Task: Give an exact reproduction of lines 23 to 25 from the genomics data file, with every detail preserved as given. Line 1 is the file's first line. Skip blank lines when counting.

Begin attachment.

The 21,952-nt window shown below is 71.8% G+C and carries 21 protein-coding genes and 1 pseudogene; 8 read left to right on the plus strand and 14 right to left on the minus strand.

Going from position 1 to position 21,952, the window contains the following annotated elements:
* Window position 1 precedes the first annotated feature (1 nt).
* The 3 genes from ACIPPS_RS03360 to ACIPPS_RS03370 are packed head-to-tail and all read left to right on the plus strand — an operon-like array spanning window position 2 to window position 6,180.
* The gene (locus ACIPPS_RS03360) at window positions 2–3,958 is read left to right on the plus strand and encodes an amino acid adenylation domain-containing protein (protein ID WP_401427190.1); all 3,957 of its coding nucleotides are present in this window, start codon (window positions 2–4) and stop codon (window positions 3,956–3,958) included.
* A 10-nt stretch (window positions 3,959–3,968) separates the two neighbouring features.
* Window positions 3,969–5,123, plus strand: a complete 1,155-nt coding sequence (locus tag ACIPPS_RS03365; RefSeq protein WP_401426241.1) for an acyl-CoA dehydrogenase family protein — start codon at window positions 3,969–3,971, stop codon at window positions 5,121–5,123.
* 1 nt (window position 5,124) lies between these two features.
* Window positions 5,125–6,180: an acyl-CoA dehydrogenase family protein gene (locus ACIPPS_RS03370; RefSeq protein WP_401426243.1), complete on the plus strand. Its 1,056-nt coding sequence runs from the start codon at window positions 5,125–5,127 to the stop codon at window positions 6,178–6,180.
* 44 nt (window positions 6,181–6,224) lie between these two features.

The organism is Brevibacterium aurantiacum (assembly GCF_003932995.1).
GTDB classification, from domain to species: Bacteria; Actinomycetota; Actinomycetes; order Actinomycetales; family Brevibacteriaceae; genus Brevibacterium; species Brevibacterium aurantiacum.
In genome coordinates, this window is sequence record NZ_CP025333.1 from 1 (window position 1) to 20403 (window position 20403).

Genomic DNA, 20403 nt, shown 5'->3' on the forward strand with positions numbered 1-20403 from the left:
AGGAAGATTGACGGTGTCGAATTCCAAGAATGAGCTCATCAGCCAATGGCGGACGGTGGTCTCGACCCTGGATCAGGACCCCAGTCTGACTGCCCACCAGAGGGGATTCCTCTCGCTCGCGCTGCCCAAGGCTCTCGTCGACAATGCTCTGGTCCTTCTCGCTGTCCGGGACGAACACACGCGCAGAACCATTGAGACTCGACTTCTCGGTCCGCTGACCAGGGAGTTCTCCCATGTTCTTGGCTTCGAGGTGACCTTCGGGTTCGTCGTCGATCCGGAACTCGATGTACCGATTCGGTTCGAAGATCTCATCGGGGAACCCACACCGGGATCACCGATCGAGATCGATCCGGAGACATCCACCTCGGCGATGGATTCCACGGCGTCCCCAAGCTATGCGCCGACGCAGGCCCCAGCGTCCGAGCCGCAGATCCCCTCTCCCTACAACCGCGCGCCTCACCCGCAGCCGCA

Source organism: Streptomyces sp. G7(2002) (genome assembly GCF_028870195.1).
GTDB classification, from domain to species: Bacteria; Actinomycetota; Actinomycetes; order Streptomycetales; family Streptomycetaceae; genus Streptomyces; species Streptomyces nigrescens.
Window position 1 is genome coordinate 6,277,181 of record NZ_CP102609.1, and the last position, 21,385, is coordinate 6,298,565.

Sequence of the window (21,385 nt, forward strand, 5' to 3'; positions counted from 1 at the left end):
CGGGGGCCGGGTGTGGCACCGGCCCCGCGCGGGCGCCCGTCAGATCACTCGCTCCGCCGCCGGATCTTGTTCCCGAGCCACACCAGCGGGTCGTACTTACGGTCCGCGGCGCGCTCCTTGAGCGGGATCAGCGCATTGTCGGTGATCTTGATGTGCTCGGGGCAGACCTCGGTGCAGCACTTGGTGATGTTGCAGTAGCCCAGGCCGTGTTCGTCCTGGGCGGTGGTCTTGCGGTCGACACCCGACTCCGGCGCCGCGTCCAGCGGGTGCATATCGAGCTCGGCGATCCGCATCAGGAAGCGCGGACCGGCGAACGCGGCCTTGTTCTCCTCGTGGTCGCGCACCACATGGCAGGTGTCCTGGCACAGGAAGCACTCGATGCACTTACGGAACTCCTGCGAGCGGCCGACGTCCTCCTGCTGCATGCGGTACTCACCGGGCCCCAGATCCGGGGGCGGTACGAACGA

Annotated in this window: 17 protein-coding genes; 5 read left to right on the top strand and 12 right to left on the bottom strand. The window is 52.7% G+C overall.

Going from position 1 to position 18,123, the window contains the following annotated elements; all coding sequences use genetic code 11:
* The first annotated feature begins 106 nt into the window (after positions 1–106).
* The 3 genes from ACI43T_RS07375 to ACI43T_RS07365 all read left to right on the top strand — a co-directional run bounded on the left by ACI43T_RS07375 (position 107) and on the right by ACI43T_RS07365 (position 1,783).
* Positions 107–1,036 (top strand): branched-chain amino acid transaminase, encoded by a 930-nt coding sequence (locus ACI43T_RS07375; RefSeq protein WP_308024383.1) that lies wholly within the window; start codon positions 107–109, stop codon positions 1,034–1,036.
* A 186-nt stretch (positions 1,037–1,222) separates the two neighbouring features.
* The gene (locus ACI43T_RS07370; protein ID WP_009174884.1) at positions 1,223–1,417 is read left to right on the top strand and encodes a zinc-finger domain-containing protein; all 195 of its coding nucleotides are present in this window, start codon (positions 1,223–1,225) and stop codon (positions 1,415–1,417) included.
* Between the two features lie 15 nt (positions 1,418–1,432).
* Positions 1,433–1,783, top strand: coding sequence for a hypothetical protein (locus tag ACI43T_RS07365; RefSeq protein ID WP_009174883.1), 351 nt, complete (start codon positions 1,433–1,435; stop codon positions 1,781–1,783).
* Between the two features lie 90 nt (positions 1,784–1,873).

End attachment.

* The first annotated feature begins 106 nt into the window (after positions 1–106).
* The 3 genes from ACI43T_RS07375 to ACI43T_RS07365 all read left to right on the top strand — a co-directional run bounded on the left by ACI43T_RS07375 (position 107) and on the right by ACI43T_RS07365 (position 1,783).
* Positions 107–1,036 (top strand): branched-chain amino acid transaminase, encoded by a 930-nt coding sequence (locus ACI43T_RS07375; RefSeq protein WP_308024383.1) that lies wholly within the window; start codon positions 107–109, stop codon positions 1,034–1,036.